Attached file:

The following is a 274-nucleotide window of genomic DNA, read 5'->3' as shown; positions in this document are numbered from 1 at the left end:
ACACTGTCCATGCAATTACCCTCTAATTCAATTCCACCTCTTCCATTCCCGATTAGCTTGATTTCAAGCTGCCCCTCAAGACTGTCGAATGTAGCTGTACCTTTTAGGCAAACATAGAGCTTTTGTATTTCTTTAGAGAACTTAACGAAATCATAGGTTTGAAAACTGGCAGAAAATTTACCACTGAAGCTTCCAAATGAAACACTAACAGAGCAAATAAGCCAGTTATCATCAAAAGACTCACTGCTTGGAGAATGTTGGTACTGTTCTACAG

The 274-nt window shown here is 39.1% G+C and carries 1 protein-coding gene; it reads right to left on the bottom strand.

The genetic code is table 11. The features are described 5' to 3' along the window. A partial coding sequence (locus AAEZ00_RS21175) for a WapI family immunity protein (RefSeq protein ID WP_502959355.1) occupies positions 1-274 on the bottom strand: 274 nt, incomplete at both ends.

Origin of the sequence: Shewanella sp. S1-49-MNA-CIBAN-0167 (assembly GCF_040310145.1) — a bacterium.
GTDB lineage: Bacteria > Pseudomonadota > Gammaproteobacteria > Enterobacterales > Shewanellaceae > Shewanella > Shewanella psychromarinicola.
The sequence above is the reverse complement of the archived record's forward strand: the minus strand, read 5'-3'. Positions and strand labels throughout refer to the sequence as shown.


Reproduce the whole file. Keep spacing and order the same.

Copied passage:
The following is a 274-nucleotide window of genomic DNA, read 5'->3' as shown; positions in this document are numbered from 1 at the left end:
ACACTGTCCATGCAATTACCCTCTAATTCAATTCCACCTCTTCCATTCCCGATTAGCTTGATTTCAAGCTGCCCCTCAAGACTGTCGAATGTAGCTGTACCTTTTAGGCAAACATAGAGCTTTTGTATTTCTTTAGAGAACTTAACGAAATCATAGGTTTGAAAACTGGCAGAAAATTTACCACTGAAGCTTCCAAATGAAACACTAACAGAGCAAATAAGCCAGTTATCATCAAAAGACTCACTGCTTGGAGAATGTTGGTACTGTTCTACAG

The 274-nt window shown here is 39.1% G+C and carries 1 protein-coding gene; it reads right to left on the bottom strand.

The genetic code is table 11. The features are described 5' to 3' along the window. A partial coding sequence (locus AAEZ00_RS21175) for a WapI family immunity protein (RefSeq protein ID WP_502959355.1) occupies positions 1-274 on the bottom strand: 274 nt, incomplete at both ends.

Origin of the sequence: Shewanella sp. S1-49-MNA-CIBAN-0167 (assembly GCF_040310145.1) — a bacterium.
GTDB lineage: Bacteria > Pseudomonadota > Gammaproteobacteria > Enterobacterales > Shewanellaceae > Shewanella > Shewanella psychromarinicola.
The sequence above is the reverse complement of the archived record's forward strand: the minus strand, read 5'-3'. Positions and strand labels throughout refer to the sequence as shown.